T regulatory cells (Tregs) represent agents to mediate tolerance to allografts so that the use of immunosuppressive drugs is avoided. In this regard, we previously demonstrated that the adoptive transfer of allogeneic Tregs into IL-2Rβ-/- mice prevented autoimmunity and led to allograft tolerance. Here, we investigated the requirements and mechanisms that favor this long-lasting tolerance. The most potent tolerance required exact matching of all alloantigens between the adoptively transferred allogeneic Tregs and allogeneic skin grafts, but tolerance to such allografts that lacked expression of major histocompatibility complex class I or II molecules also occurred. Thus, Tregs are not required to directly recognize major histocompatibility complex class II alloantigens to suppress skin transplant rejection. Depletion of allogeneic Tregs substantially, but not completely, abrogated this form of tolerance. However, thymocytes from allogeneic Treg adoptively transferred IL-2Rβ-/- mice did not reject the corresponding allogeneic skin graft in secondary Scid recipients. Consistent with a requirement for a deletional mechanism in this IL-2Rβ-/- model, a small number of wild-type T cells readily abrogated the immune tolerant state. Collectively, these findings indicate that full tolerance induction is largely dependent on substantial Treg-mediated suppression and thymic deletion of alloreactive T cells and may represent general conditions for Treg-mediated transplantation tolerance.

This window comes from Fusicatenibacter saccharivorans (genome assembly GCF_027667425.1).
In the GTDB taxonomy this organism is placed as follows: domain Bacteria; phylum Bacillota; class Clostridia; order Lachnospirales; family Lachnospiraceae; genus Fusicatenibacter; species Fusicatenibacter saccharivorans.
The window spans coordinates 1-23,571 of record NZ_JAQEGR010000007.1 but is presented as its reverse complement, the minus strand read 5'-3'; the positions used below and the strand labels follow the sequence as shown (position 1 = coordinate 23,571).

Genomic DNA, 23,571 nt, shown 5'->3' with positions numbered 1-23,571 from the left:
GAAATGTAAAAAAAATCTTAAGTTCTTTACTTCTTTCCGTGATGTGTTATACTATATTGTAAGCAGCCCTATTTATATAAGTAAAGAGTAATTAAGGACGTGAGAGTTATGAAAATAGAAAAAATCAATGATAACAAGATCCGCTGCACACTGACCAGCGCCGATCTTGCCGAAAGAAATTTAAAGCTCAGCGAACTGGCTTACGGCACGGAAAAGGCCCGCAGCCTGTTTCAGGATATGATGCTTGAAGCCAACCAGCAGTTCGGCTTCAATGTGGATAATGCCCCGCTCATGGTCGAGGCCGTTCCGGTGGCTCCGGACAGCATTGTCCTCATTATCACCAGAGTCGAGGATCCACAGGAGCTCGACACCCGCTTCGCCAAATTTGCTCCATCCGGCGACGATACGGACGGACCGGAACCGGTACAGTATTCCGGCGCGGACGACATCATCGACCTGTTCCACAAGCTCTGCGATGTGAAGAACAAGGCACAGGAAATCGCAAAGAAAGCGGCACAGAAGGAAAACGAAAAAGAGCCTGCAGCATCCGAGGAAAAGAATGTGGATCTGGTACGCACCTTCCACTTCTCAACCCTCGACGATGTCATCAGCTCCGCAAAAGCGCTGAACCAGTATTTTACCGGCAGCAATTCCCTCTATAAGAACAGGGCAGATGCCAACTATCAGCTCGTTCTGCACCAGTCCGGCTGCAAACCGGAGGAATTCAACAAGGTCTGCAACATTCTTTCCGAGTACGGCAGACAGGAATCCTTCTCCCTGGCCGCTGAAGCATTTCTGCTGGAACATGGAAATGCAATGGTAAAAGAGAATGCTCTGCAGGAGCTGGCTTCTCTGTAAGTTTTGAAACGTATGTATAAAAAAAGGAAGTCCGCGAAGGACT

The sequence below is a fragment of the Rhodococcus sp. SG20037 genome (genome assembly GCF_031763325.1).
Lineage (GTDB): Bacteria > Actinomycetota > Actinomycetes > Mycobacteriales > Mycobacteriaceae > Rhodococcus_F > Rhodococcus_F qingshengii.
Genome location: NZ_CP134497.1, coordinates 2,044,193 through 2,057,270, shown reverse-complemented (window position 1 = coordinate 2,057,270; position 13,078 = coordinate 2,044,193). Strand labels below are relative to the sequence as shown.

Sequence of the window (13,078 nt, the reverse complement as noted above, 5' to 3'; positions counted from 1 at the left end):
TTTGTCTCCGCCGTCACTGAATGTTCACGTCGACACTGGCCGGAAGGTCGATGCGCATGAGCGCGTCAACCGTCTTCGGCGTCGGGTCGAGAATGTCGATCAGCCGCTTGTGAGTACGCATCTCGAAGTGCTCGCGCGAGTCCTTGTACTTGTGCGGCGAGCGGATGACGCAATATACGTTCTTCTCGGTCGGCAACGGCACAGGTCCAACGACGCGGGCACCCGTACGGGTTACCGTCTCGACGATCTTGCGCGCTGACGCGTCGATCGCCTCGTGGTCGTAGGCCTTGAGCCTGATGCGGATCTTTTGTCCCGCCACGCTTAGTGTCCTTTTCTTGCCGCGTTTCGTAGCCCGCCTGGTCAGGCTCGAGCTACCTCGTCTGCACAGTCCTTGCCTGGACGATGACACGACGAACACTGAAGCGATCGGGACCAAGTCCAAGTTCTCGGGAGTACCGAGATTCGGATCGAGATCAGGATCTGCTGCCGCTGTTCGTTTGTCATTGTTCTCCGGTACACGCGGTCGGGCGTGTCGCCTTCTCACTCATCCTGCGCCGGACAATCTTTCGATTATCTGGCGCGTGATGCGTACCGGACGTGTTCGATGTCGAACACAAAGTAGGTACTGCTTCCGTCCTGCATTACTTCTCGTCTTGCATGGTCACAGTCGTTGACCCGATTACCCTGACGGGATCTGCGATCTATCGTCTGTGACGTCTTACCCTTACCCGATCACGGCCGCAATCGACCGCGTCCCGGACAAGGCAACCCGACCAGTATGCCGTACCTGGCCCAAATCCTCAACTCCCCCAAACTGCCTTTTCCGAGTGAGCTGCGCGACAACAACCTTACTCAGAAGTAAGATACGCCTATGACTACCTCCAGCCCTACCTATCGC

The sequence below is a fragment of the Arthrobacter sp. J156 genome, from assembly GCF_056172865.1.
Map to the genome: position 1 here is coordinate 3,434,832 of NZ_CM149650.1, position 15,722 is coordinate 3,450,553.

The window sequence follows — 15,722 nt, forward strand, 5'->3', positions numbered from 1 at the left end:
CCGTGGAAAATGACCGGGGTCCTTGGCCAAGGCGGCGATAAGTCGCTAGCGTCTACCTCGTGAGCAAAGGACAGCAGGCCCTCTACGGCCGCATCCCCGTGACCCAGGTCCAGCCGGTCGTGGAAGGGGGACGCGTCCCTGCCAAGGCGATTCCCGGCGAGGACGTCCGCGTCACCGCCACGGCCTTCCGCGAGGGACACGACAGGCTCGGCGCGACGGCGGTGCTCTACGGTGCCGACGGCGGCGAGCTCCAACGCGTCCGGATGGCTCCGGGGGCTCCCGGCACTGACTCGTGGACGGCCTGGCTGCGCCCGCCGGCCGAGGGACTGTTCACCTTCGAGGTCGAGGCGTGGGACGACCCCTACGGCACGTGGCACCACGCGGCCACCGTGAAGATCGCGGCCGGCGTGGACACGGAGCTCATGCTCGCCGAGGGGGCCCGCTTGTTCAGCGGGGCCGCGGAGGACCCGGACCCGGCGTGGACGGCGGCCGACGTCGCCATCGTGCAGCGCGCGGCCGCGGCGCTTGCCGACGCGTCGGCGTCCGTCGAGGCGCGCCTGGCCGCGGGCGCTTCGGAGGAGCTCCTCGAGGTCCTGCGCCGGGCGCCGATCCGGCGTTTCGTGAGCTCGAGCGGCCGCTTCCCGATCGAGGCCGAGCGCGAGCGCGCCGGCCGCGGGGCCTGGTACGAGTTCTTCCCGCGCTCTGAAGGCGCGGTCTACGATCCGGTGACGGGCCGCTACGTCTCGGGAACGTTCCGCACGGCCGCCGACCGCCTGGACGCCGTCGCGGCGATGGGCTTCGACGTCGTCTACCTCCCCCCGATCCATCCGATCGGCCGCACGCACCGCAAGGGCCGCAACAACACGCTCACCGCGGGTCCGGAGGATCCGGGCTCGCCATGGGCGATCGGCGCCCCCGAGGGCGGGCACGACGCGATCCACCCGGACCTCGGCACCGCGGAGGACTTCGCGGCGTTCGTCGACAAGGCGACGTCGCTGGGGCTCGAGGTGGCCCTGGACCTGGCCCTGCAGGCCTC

ASJC Scopus subject areas
- Cell Biology